I loved this book! Why did it have to end this way? Oh, I know, nothing neat will do, but I so wanted Brian to continue figuring out how to survive in the Canadian wilderness. He was learning so much and maturing so beautifully. Comparing life in the wilderness with life in the Big Apple is probably unfair, but we have it so easy and yet so hard here. I wouldn’t want to deal with those mosquitoes, or eat without my seasonings, but I wish I could become as lean and self sufficient as Brian did in that natural setting. And I would hate not to have human company for such a long time (50 plus days?), yet while I no longer feel overwhelmed by the crowds in New York, the noise pollution does get to me at times, in fact more times than I care to count. I love the comfort of paved streets, but Brian learns to thread lightly and his senses become heightened by the need to eat and to survive generally. Have we given up too much in our quest for “development”? This is a great book to teach youngsters and the young-at-heart about so many things: responsibility, thrift, patience, humility, respect for nature,…and the list goes on.
In honor of the 86th Academy Awards I couldn’t help but to think about the movie 12 Years a Slave. Then, it occurred to me that there are two characters that my mind drifted upon especially when to comes to playing roles for a possible “I Juan de Pareja” move. I thought Chiwetel Ejiofor would make a good Juan character and Lupita Nyong’o would make a good Lolis.
OM—I saw this trailer just now and wanted to share it with you all. It made me even more anxious to read this book as part of my additional reading.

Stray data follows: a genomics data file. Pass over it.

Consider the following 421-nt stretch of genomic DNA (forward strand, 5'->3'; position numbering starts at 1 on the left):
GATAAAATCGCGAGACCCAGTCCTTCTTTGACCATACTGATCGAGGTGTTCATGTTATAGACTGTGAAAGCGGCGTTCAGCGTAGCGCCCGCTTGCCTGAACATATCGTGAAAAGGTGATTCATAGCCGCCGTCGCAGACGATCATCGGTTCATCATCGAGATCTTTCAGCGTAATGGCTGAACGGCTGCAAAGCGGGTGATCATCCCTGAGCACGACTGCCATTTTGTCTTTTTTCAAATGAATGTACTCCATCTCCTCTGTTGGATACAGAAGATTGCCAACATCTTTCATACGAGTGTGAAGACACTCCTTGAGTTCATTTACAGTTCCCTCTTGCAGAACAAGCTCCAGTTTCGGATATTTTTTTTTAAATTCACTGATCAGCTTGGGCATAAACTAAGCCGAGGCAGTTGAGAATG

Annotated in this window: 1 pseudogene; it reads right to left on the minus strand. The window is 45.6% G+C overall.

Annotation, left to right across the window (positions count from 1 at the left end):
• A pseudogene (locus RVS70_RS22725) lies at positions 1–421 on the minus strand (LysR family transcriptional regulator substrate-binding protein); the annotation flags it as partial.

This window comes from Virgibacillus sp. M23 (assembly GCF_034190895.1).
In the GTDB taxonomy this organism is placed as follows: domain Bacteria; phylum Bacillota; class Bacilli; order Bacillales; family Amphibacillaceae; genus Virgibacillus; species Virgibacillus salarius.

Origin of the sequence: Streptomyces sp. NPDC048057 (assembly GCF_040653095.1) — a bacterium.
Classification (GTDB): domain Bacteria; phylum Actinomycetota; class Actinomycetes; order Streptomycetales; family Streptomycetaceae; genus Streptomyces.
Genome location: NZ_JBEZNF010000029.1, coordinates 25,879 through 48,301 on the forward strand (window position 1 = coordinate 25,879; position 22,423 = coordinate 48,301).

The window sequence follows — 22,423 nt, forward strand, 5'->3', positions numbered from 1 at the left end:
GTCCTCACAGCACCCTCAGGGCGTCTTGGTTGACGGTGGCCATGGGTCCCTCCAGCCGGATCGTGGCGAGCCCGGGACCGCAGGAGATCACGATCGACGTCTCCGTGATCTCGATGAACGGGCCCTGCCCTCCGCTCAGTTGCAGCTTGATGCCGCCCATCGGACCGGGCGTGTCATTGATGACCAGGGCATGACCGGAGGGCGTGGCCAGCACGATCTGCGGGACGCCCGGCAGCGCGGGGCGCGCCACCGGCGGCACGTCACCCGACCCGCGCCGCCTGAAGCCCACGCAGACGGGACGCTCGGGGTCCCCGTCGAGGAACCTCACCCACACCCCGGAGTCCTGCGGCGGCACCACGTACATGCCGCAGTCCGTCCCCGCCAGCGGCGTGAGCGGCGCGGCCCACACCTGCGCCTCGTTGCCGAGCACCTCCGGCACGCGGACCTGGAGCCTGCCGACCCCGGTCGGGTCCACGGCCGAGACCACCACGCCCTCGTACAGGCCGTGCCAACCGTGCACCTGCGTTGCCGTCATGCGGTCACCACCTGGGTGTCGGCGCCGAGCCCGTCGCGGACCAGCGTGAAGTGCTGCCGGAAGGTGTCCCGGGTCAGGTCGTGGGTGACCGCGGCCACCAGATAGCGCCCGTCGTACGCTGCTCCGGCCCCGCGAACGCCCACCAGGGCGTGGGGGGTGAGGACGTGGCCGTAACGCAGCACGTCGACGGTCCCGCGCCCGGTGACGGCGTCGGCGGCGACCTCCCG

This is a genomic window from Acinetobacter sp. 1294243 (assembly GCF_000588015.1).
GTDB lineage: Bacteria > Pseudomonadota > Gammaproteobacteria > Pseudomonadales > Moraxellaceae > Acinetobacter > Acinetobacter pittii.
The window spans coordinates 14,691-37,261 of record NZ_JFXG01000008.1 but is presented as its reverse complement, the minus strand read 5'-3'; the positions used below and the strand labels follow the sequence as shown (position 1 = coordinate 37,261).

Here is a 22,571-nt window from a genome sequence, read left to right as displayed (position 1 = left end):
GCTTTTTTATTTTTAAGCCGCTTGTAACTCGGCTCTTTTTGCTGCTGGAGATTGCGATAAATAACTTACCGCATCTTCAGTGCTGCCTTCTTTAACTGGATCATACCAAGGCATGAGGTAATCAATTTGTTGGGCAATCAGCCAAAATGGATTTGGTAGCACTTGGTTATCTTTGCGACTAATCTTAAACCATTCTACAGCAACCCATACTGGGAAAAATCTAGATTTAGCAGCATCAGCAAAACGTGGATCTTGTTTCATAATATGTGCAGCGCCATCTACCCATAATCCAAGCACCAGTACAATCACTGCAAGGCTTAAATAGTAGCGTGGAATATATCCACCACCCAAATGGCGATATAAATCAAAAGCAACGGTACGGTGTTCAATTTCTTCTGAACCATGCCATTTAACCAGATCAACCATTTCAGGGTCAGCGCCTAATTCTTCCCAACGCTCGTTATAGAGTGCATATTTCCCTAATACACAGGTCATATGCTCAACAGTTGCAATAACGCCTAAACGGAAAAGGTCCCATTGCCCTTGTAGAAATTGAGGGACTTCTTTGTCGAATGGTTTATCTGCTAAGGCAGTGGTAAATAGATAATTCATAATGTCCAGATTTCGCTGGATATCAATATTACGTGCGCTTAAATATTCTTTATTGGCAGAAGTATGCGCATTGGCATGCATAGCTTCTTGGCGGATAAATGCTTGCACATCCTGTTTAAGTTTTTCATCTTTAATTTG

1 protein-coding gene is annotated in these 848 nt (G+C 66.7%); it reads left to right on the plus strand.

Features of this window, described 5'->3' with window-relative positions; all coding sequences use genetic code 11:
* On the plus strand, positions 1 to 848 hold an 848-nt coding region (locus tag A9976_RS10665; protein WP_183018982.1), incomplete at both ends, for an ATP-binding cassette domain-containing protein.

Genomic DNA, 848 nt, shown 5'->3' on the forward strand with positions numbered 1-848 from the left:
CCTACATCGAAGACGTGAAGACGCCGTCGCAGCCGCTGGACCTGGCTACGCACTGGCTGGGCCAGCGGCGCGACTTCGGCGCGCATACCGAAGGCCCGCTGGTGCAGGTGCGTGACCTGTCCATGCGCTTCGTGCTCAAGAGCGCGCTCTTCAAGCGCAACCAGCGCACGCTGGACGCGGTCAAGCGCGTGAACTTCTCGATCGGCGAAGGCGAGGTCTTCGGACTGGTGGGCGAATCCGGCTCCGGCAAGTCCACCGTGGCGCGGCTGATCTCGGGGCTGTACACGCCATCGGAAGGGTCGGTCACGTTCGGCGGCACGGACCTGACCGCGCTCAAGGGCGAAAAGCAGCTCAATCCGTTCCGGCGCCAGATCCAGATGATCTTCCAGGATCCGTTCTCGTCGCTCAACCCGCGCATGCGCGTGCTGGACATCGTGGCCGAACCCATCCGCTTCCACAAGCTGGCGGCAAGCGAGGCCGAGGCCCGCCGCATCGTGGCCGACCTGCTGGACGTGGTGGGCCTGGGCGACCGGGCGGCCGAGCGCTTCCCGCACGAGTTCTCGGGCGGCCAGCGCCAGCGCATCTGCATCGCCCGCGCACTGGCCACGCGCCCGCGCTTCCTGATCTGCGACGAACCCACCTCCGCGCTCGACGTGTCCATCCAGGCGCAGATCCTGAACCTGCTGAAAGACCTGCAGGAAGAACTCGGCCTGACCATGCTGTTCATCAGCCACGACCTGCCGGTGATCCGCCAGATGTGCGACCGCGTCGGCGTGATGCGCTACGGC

OM—Scott O’Dell’s novel “Island of Blue Dolphin” seem to have a central theme of loneliness. Throughout the novel the character Karana seem to always end up being alone. It seems as if Karana first felt a sense of loneliness when the Aleuts attacked her people/killed the mend of her tribe. Loneliness plays a role in the sense that even thought the tribe fought back they were alone to fight their battle with whatever weapons they had. Loneliness can also be seen throughout other parts of the novel especially on pg 45 when Ramo was killed by wild dogs. O’Dell’s demonstrated real feeling of being alone through his character. Karana was forced to continue on without anyone but herself especially when it comes to fight the many odds. On pg 152 Rontu’s death also represents loneliness. Rontu had been a great company to Karana and now he is gone, therefore, leaving Karana to be by herself without a friendly being. Page 168 too represents loneliness because Karana missed her chance of being save by the “white men.” Finally, in respect to loneliness, page 173 represented the most horrific/important loneliness of the novel. Karana found out that the ship that her people took was destroyed in a shipwreck. Now, her people/family/cultural partners are all gone and she is the only one left. “Not until I came to Mission Santa Barbara and met Father Gonzalez did I learn from him that the ship had sunk in a great storm.”